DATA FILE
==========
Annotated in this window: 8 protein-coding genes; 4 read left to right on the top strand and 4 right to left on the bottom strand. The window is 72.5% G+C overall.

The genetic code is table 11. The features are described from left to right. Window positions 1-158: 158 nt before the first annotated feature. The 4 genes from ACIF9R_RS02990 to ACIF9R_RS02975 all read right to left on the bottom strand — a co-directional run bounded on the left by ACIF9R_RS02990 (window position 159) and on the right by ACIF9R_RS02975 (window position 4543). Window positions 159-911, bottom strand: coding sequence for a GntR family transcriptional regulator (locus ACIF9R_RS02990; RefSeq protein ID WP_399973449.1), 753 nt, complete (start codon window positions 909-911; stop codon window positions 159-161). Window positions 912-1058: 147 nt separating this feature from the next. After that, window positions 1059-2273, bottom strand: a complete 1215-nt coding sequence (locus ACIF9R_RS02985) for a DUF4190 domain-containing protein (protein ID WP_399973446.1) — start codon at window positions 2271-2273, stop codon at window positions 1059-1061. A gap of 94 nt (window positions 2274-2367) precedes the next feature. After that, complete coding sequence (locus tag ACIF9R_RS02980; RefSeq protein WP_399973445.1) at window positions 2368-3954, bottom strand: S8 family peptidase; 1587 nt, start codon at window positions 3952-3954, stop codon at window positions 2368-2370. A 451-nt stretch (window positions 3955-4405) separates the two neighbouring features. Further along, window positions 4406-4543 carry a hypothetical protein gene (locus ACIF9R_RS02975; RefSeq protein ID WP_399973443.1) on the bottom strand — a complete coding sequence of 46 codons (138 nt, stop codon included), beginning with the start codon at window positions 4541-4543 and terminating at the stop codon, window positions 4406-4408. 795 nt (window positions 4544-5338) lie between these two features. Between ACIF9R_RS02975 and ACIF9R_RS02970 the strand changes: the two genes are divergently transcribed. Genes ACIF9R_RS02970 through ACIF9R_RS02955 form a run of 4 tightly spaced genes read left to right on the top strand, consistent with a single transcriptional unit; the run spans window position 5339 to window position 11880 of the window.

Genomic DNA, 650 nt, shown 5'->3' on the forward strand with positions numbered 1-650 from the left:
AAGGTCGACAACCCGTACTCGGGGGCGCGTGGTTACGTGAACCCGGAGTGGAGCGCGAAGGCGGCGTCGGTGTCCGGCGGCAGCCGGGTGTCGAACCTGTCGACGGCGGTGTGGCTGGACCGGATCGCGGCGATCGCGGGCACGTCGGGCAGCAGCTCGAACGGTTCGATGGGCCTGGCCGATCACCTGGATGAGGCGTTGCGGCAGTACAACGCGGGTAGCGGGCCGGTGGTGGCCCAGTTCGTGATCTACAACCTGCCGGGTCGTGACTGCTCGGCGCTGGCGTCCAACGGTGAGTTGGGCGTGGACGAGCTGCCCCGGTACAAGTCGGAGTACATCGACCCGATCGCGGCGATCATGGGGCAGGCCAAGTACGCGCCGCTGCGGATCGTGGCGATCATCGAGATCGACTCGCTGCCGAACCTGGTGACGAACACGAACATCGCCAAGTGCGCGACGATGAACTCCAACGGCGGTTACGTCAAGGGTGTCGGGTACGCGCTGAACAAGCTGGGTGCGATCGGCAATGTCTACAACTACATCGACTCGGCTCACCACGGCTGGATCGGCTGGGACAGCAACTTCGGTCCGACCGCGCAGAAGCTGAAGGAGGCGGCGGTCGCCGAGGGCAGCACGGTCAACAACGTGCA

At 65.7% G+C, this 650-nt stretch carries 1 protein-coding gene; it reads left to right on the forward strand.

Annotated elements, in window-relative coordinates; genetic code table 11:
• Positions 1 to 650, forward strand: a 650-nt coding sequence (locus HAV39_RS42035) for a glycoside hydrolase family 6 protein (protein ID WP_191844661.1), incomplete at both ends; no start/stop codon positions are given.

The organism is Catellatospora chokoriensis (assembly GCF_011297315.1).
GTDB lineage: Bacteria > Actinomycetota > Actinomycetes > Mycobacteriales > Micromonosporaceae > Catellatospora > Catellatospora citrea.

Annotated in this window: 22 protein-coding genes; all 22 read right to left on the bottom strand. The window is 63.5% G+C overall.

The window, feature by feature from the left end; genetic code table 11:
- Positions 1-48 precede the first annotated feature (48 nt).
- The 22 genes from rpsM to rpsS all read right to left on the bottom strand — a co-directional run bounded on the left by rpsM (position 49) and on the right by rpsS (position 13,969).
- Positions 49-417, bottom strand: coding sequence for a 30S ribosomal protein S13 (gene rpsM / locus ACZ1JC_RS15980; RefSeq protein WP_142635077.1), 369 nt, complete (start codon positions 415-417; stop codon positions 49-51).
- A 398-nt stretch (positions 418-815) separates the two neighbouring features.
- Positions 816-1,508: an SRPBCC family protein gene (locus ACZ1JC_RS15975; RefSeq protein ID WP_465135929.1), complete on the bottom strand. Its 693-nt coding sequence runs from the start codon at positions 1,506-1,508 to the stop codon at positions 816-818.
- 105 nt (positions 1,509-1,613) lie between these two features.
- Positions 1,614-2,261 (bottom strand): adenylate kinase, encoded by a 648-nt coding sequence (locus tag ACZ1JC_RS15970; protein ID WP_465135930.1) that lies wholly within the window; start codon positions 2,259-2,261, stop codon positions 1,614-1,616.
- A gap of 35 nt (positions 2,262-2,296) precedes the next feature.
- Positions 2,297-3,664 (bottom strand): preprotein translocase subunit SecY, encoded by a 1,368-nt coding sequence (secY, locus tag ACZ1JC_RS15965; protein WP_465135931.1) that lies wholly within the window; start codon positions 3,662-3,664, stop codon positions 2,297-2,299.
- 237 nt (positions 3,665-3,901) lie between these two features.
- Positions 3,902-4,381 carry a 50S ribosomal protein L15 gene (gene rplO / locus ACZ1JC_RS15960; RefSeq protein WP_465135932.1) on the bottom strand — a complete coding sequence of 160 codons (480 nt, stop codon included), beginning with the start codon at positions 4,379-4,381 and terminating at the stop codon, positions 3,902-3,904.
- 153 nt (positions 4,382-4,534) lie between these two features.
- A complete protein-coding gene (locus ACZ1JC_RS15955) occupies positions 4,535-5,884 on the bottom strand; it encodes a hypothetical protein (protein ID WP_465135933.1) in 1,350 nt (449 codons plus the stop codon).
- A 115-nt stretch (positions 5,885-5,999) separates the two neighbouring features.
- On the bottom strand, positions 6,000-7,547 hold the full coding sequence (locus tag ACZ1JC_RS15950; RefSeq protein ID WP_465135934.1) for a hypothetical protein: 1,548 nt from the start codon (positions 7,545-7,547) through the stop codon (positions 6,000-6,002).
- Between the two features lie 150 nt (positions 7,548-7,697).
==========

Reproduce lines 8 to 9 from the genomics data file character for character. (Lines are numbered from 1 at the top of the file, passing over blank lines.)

The organism is Catellatospora chokoriensis (assembly GCF_011297315.1).
GTDB lineage: Bacteria > Actinomycetota > Actinomycetes > Mycobacteriales > Micromonosporaceae > Catellatospora > Catellatospora citrea.